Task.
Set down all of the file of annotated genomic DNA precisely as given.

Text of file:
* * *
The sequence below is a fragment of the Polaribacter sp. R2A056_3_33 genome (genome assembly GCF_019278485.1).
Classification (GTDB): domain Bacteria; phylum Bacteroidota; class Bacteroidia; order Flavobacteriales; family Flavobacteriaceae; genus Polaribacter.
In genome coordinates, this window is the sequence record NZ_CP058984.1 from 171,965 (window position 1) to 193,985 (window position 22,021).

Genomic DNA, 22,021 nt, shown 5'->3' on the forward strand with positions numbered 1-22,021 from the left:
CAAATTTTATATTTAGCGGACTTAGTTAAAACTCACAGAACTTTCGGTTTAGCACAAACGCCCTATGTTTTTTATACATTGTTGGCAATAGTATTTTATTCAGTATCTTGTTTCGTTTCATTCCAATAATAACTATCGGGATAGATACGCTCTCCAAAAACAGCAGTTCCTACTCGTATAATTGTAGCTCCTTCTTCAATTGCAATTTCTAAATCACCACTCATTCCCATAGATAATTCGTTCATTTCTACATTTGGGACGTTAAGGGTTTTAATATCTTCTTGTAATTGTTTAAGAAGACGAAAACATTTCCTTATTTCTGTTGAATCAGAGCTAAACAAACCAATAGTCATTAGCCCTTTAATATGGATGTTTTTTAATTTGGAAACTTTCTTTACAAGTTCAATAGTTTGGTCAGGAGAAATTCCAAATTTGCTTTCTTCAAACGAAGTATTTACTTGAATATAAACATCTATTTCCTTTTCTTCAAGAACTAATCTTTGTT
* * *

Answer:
The sequence below is a fragment of the Polaribacter sp. R2A056_3_33 genome (genome assembly GCF_019278485.1).
Classification (GTDB): domain Bacteria; phylum Bacteroidota; class Bacteroidia; order Flavobacteriales; family Flavobacteriaceae; genus Polaribacter.
In genome coordinates, this window is the sequence record NZ_CP058984.1 from 171,965 (window position 1) to 193,985 (window position 22,021).

Genomic DNA, 22,021 nt, shown 5'->3' on the forward strand with positions numbered 1-22,021 from the left:
CAAATTTTATATTTAGCGGACTTAGTTAAAACTCACAGAACTTTCGGTTTAGCACAAACGCCCTATGTTTTTTATACATTGTTGGCAATAGTATTTTATTCAGTATCTTGTTTCGTTTCATTCCAATAATAACTATCGGGATAGATACGCTCTCCAAAAACAGCAGTTCCTACTCGTATAATTGTAGCTCCTTCTTCAATTGCAATTTCTAAATCACCACTCATTCCCATAGATAATTCGTTCATTTCTACATTTGGGACGTTAAGGGTTTTAATATCTTCTTGTAATTGTTTAAGAAGACGAAAACATTTCCTTATTTCTGTTGAATCAGAGCTAAACAAACCAATAGTCATTAGCCCTTTAATATGGATGTTTTTTAATTTGGAAACTTTCTTTACAAGTTCAATAGTTTGGTCAGGAGAAATTCCAAATTTGCTTTCTTCAAACGAAGTATTTACTTGAATATAAACATCTATTTCCTTTTCTTCAAGAACTAATCTTTGTT